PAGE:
The aim of the parental benefit scheme is to help parents to combine working life and family life. Thanks to the scheme, Norway tops European statistics on birth rates and participation of women in the workforce.
Norwegian parents may choose to take a total of 46 weeks of leave at 100 per cent pay or 56 weeks at 80 per cent pay.
The paternal quota works
Since as far back as 1977 fathers have had the right to share parental leave with mothers. Nevertheless, at the beginning of the 1990s only 2-3 per cent of all fathers were taking advantage of this opportunity.
The paternal quota was introduced in 1993 to encourage more fathers to participate in caring for their child during its first year of life. Today 10 weeks of the parental leave period are reserved for fathers. If a father does not use his quota, these weeks will be forfeited.
Norway was the first country in the world to establish such a scheme.
The results have been striking. In 2008, 90 per cent of fathers used their paternal quota. Moreover, a growing number of men are choosing to take more leave than their quota. In 2008, 16.5 per cent of fathers extended their leave beyond the reserved 10 weeks, compared to 11 per cent in 2000.
Strengthening the role of fathers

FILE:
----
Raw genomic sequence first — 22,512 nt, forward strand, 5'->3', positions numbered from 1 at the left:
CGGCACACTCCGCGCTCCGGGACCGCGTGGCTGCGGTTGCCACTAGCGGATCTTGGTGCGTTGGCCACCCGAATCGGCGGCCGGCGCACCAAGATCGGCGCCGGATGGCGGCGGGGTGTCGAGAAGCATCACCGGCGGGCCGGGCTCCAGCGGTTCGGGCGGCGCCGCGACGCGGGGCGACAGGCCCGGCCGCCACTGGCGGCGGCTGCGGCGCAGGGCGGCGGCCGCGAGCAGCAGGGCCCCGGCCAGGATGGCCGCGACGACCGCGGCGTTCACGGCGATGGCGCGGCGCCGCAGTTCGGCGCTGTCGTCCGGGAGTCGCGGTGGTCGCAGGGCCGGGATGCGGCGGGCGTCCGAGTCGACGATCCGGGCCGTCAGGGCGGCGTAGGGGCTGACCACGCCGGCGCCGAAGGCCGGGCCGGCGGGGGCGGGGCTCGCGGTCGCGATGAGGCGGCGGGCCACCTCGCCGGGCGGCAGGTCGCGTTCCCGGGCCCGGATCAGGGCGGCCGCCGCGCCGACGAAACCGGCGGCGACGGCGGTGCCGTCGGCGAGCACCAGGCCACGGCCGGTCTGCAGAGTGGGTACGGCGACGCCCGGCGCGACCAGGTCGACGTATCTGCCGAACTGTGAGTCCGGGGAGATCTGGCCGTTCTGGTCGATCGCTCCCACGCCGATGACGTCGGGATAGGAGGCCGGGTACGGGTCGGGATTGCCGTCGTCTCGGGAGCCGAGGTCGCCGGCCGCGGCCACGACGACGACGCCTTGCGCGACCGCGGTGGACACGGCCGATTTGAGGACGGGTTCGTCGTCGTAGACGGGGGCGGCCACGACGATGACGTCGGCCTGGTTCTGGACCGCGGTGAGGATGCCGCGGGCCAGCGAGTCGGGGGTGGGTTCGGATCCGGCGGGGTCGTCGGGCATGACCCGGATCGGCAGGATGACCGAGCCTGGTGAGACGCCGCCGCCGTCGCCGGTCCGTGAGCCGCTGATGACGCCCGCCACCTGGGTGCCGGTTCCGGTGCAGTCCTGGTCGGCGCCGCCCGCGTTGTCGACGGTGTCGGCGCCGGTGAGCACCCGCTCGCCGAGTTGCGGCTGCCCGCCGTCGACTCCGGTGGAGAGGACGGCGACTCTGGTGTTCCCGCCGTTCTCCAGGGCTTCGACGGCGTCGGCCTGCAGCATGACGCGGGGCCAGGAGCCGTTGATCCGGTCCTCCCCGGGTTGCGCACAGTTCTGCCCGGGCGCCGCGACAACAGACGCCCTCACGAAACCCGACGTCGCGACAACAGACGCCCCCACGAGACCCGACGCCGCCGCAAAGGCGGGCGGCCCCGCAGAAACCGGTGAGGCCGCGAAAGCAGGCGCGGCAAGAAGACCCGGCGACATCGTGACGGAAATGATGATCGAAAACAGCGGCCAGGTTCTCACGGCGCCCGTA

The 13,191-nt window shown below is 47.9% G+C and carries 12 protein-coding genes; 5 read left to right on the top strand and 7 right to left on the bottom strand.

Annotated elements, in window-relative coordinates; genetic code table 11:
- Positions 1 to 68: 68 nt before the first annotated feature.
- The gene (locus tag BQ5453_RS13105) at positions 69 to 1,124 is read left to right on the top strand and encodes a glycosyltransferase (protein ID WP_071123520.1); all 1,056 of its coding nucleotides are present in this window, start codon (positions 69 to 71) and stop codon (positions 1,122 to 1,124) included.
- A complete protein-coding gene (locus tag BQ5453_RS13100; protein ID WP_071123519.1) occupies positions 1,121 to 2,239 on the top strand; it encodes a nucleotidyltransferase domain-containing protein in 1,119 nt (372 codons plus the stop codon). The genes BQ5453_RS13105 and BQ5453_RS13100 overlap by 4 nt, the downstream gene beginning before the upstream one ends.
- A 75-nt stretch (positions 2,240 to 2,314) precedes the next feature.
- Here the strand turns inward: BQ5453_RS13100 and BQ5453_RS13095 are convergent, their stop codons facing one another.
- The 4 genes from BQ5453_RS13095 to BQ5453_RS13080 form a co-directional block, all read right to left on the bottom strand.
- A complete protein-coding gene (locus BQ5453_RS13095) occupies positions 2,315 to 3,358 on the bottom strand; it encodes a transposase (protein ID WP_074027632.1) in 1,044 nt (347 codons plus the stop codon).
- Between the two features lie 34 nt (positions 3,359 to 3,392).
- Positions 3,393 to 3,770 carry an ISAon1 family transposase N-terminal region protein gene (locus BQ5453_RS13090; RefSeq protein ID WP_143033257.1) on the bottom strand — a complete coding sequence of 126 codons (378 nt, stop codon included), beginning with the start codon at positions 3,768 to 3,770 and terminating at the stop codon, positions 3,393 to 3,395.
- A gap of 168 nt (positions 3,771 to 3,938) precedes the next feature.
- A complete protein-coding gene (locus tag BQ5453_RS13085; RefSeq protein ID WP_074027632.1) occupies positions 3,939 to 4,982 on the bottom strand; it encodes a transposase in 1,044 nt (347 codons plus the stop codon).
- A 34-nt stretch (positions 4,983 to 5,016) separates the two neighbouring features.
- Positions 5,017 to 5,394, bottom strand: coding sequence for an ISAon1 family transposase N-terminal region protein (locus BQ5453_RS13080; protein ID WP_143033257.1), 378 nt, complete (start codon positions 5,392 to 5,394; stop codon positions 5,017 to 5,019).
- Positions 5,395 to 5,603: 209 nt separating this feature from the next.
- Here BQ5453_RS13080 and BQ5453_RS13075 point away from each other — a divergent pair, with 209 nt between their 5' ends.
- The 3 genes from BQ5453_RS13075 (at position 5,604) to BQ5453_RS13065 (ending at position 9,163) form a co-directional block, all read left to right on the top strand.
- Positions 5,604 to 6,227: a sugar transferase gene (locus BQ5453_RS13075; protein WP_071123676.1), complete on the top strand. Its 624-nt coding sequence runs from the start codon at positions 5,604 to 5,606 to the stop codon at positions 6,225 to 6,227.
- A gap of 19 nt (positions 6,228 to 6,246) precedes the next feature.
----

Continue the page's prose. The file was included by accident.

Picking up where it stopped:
The paternal quota gives men an opportunity to develop a stronger bond to their children from birth. The impact of this extends far beyond the paternity leave period. More and more, men are demanding equal parenting rights, for example in custody cases. A white paper on male roles and gender equality was published in 2009. It is the first of its kind in the world.
Debate on sharing leave
Parental leave is still a hot topic of debate. The Equality and Anti-discrimination Ombud, Beate Gangås, has proposed that the parental leave period be divided into three, with one-third reserved for the mother, one-third reserved for the father and one-third to be used as desired. As of yet few political parties have shown their support for this solution.
There is, nevertheless, broad political agreement that the paternal quota is an excellent instrument for encouraging more men to take paternity leave. The quota was therefore extended from six weeks to 10 weeks in 2009.